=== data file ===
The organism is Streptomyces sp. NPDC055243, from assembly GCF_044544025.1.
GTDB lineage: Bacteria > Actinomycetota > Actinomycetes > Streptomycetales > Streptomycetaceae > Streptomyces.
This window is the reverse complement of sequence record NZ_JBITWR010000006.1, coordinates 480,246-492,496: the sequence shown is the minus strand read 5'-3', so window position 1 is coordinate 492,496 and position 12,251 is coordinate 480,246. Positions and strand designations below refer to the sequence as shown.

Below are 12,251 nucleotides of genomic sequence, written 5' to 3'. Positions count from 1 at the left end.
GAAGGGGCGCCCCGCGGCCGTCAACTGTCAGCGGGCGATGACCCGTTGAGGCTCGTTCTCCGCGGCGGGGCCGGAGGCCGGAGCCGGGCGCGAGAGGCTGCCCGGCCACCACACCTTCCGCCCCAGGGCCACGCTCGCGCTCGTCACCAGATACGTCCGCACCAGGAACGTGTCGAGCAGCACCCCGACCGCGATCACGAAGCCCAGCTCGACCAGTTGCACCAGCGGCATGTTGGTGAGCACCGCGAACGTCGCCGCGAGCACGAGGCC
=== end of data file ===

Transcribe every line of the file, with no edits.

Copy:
The organism is Streptomyces sp. NPDC055243, from assembly GCF_044544025.1.
GTDB lineage: Bacteria > Actinomycetota > Actinomycetes > Streptomycetales > Streptomycetaceae > Streptomyces.
This window is the reverse complement of sequence record NZ_JBITWR010000006.1, coordinates 480,246-492,496: the sequence shown is the minus strand read 5'-3', so window position 1 is coordinate 492,496 and position 12,251 is coordinate 480,246. Positions and strand designations below refer to the sequence as shown.

Below are 12,251 nucleotides of genomic sequence, written 5' to 3'. Positions count from 1 at the left end.
GAAGGGGCGCCCCGCGGCCGTCAACTGTCAGCGGGCGATGACCCGTTGAGGCTCGTTCTCCGCGGCGGGGCCGGAGGCCGGAGCCGGGCGCGAGAGGCTGCCCGGCCACCACACCTTCCGCCCCAGGGCCACGCTCGCGCTCGTCACCAGATACGTCCGCACCAGGAACGTGTCGAGCAGCACCCCGACCGCGATCACGAAGCCCAGCTCGACCAGTTGCACCAGCGGCATGTTGGTGAGCACCGCGAACGTCGCCGCGAGCACGAGGCC